I managed a 63' Ocean, it was the first yacht I ever took care of, and for the same owner who owned it from 1988 to around 2009. This boat also needed a 6x6" block put under the rub rail at the front straps when hauling it, or it would crack the varnish down the entire toe rail in that area for many feet as the hull side would flex inward around 8" without them, ask me how I know.......This particular boat did the entire Carribbean and Central America down to Roatan and all over, and never had a structural issue it's entire life and had been in lots of sloppy seas, and ended up down in Honduras with it's latest owner. It just needed to be hauled a certain way.
In the late 70's was the gas crunch and resin prices through the roof, Hatteras wasn't laying up the hulls anywhere near that thick in that time period, plenty thick but no way 2". I can tell you that without a doubt on a 1979 58' Hatteras YF that the hull bottom directly in front of the engines is around a 1/2" thick as I accidentally drilled through it to install a different style float switch and measured it to be right around 1/2" thick. I highly doubt anyone laid up a hull in this size that was 2" thick solid glass. An inch yeah, 2" I've never seen it.
J , give me a break, will you? You haven't seen it all and it is getting tiresome as you profess to have. We are talking the LRC line , heavy displacement in need of weight, not the YF line. The YF has a different engineering requirement for hull structure. So unless you have specific knowledge to that question, please do not feel like you have to provide an off-topic response.
BTW, the Delta Marine 70 Zopolite had bottom laminates exceeding 2" in bottom sections, with overlap areas even thicker.
With the price of resin during that time period, I said I doubted any hull was 2" thick, I stated I've never seen it, I did not state that it's impossible that it isn't 2" thick. I stated what I did see with a Hatteras during that time period the LRC's were built on a different type of Hatteras. Take it for what it's worth.
Ah, no. It may be a displacement, but not quite a full one - at least not at 1.85m
This is a full displacement hull
And real ships have keel coolers
In the 70's, Charley Morgan built his OutIsland sailboats with hand layup glass up to 2" thick on the keel. Seen them being repaired at the Clearwater build shop - they were easily that thick and maybe a scant more.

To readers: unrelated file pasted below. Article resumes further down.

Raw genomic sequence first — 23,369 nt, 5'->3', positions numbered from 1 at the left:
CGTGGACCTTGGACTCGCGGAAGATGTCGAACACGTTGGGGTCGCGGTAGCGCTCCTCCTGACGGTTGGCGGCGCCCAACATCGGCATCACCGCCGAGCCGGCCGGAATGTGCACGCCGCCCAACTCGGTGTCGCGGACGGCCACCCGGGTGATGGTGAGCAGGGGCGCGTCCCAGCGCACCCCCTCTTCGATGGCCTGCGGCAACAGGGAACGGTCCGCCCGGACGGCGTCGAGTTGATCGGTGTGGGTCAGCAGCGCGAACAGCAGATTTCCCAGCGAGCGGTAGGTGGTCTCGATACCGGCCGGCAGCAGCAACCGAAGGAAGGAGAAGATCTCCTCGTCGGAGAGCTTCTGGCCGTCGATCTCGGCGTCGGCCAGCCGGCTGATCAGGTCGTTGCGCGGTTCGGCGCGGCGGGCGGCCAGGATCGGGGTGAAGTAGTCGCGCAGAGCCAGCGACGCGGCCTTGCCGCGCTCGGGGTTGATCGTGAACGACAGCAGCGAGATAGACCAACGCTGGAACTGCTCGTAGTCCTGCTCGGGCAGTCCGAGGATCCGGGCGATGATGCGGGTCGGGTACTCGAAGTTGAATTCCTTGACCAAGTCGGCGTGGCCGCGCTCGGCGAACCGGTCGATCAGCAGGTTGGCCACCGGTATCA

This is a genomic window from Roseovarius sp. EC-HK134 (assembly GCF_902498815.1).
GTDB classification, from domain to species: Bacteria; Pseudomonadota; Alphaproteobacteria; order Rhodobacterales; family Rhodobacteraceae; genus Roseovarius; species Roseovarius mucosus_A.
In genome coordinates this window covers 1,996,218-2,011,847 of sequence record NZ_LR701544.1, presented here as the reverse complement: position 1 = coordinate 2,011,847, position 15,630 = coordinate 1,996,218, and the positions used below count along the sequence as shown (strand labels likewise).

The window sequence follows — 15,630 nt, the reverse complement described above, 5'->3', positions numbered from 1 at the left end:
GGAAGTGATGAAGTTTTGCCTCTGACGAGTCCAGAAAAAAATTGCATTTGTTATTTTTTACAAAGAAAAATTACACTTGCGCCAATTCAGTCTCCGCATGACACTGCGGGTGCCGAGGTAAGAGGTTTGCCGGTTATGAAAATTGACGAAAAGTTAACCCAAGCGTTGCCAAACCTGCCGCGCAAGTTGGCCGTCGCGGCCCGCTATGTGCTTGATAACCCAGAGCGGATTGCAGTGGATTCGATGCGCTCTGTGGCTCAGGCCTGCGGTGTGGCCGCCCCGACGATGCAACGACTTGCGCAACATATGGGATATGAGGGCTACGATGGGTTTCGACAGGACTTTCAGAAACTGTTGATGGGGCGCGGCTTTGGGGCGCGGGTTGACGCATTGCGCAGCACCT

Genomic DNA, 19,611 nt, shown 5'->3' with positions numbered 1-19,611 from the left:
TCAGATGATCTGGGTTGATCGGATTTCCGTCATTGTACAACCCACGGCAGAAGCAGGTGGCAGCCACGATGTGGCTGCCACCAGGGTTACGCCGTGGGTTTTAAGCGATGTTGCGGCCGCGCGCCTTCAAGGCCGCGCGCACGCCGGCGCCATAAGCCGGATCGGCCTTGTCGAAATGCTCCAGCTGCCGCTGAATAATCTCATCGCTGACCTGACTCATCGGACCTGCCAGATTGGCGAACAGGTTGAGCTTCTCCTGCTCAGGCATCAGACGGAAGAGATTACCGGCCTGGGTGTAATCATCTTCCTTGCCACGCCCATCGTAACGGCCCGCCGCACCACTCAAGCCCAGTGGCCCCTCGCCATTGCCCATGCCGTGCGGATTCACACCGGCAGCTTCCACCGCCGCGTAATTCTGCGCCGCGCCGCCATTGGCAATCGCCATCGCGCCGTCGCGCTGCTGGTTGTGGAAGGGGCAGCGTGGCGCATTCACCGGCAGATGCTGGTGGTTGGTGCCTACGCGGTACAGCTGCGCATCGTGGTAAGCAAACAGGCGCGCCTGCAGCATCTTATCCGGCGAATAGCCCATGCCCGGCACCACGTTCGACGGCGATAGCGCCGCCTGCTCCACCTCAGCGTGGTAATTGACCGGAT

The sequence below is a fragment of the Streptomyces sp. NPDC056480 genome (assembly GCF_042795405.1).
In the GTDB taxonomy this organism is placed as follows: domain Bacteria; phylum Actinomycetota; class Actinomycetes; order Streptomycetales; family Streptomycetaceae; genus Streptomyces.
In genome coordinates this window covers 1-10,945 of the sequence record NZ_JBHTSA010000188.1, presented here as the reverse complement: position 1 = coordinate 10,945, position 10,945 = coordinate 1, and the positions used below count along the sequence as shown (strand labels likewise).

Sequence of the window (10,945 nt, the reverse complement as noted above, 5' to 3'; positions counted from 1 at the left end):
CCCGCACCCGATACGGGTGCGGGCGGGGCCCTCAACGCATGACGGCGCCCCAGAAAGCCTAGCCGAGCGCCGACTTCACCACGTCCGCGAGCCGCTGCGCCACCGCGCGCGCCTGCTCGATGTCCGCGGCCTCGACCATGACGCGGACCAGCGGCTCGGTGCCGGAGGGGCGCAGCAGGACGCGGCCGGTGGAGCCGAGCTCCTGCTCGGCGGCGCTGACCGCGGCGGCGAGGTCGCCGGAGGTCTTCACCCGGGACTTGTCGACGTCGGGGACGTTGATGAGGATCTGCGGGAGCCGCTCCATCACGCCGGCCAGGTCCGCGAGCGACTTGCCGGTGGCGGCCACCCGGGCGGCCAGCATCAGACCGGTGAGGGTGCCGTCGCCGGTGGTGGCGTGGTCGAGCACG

Yes, it is certainly not in the upper reaches of a hefty Full Displacement vessel like the Delta Marine Trawler, which, as you know, the design started life out as a working commercial fish boat for PNW waters. They had to pour plenty of concrete in those boats in order to reach a more constant waterline for the yacht versions, and laminate weights be damned, as you couldn't realistically build her thick enough in FRP to eliminate the dedicated ballast anyways.
So it depends on what you consider as a definition of Full Displacement for a Yacht. Certainly they are traveling at Displacement Speeds. Using a traditional Displacement to Length Ratio, you get some who would say that a number in the range of 260 - 310 puts you in a full displacement class that can start to cross oceans. Others may push for a higher number to distinguish them from the competition. Either way both of them have crossed oceans. So if the LRC 65 displaces about 125,000 lbs. on an approximate waterline length of 57', you get a DLR of 277. In the ocean going category but on the light side of an Full Displacement Trawler. The Delta Marine 70' with a displacement at 290,000 lbs. and a waterline of 65' comes in at a crushing ratio of 471, emphasizing her heft at the upper echelon for a workboat design converted into a yacht.